Free and Open to the Public | Tuesday - Sunday | 11 - 5
Study for Lobster Trap and Fish Tail
Considered a major breakthrough in modern sculpture, Alexander Calder’s most notable mode, the mobile, acts as evidence of his flair for humor and whimsy. Capturing the motion of the sea, Study for Lobster Trap and Fish Tail floats above the museum space, quietly dancing about the viewer below. Turning in its place, the mobile evokes the soft undulations of the ocean floor. The colors and forms of the sculpture further this evocation of marine life, creating figural allusions to its namesake – a lobster and a fish tail. Its motion, sensitive to even the softest blow, resembles the response of the sea to a crossing boat, the activation of the sculpture’s forms echoing the rhythmic stirring of gentle ocean waves. The ability to shape and follow the movements of the mobile is especially delightful for the viewer, rousing a childlike fascination as one watches its frame shake and wiggle. Enhancing the interaction between the sculpture and the individual, Calder separates his works from the truly ‘grounded’ practices of traditional sculpture, continuing his interest in the play between natural and mechanical movement.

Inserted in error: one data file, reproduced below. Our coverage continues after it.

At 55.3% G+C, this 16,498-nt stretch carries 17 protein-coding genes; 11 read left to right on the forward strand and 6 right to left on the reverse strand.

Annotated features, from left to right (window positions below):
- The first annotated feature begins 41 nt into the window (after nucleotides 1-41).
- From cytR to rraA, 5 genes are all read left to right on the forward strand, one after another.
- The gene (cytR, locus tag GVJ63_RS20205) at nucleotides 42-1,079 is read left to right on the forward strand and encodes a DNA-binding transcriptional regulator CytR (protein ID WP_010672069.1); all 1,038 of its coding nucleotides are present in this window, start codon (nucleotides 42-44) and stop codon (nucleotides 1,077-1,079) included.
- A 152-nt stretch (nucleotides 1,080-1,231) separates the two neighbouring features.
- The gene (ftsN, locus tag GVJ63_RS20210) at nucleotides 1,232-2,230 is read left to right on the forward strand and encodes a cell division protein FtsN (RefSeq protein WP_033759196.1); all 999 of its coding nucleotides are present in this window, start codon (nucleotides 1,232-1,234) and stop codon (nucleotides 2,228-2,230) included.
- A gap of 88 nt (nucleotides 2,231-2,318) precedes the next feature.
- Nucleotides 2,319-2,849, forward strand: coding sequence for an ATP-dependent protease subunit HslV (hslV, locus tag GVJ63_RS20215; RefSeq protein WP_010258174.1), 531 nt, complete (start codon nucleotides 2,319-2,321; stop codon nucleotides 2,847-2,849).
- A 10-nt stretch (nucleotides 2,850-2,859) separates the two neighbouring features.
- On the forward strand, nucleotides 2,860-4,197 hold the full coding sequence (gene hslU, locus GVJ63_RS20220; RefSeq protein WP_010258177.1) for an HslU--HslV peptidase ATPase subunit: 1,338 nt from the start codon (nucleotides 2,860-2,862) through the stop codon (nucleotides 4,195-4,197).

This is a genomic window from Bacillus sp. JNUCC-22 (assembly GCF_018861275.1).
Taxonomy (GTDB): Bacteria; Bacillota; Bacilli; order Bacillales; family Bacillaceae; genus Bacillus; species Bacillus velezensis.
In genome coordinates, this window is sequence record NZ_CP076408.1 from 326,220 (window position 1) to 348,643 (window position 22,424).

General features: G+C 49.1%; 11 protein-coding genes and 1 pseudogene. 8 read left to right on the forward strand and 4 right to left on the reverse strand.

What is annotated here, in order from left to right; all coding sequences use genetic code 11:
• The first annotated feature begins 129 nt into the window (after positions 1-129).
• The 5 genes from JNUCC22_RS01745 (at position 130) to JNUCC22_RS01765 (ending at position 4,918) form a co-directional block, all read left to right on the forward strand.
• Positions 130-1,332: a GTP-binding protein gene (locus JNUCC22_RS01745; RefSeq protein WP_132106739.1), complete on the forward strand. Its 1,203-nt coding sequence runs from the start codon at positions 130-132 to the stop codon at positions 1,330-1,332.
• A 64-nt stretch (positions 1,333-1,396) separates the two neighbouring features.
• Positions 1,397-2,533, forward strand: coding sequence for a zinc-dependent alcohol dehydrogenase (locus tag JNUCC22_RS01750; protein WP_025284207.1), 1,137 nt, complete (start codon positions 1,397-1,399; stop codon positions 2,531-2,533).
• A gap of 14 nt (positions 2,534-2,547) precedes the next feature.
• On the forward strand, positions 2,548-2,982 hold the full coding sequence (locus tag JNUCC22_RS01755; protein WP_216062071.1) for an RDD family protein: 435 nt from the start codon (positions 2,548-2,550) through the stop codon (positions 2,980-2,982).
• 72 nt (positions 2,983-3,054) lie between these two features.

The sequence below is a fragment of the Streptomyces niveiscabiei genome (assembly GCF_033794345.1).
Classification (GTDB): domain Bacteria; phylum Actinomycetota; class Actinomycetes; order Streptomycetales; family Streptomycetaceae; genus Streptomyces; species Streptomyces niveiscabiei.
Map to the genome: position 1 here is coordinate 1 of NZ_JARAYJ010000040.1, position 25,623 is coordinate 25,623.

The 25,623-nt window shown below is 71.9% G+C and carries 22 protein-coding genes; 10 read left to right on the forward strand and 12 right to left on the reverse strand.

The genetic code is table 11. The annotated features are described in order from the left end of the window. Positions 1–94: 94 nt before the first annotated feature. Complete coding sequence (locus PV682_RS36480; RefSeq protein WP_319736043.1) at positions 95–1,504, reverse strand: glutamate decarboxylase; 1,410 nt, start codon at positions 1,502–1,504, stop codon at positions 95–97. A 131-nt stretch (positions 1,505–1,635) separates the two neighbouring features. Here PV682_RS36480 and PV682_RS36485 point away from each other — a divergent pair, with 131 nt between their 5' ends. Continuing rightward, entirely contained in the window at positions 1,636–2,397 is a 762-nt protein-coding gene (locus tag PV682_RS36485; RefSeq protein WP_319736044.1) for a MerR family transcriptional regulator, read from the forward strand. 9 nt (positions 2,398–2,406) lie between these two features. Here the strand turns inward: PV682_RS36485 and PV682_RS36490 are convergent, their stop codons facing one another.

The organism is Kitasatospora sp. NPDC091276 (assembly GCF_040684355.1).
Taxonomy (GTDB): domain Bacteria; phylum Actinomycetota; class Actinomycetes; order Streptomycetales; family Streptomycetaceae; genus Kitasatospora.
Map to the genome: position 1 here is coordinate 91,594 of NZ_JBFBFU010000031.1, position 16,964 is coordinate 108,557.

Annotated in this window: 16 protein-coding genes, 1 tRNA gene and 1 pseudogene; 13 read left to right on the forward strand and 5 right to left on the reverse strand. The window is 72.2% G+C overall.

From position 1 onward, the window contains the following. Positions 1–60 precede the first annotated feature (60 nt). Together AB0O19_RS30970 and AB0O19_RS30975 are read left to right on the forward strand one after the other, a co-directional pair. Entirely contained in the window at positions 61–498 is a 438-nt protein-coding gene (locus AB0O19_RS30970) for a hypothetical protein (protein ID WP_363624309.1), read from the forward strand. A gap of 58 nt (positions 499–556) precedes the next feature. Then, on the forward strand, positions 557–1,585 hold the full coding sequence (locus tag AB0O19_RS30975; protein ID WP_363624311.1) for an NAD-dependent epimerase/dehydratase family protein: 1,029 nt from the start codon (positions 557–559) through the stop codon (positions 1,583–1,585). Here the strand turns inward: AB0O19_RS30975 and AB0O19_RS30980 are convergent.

Calder experimented with kinetic forms in his early creation, Cirque Calder. A miniature circus, Cirque Calder is comprised of various characters, namely ringmasters, gymnasts, and animals. Maneuvered through the arena by Calder, the wire creatures were lifted and placed in their respective acts. Though controlled by both Calder and the mechanisms of his various contraptions, the figures were still subject to natural movement; sometimes falling and moving in ways that he had not expected. In a similar sense, the motion of Study for Lobster Trap and Fish Tail is also the result of the natural and the mechanical. Conjuring the acrobatic balance and precarious movement of a tightrope walker, the mobile hangs above the audience of the gallery space, as if referencing the performance of Cirque Calder’s small wire creatures. Purposely assembled to produce an opposition of horizontal and vertical arms, the duration and complexity of its chance movement would not exist without the mobile’s technical proficiency. Yet, it is not motorized. The mobile is just as reliant upon the soft breeze of the environment, or viewer, as its efficient construction. Without the two, the mobile would not fully realize its acrobatic balance and motion, nor would it engage the spectator, regardless of its position above a dining room table or in the gallery space of a museum.
This work is currently on view in the Dorothy Johnston Towne Gallery on the second floor of the museum.
Quinn Refer ’14
Curatorial Intern, Summer 2012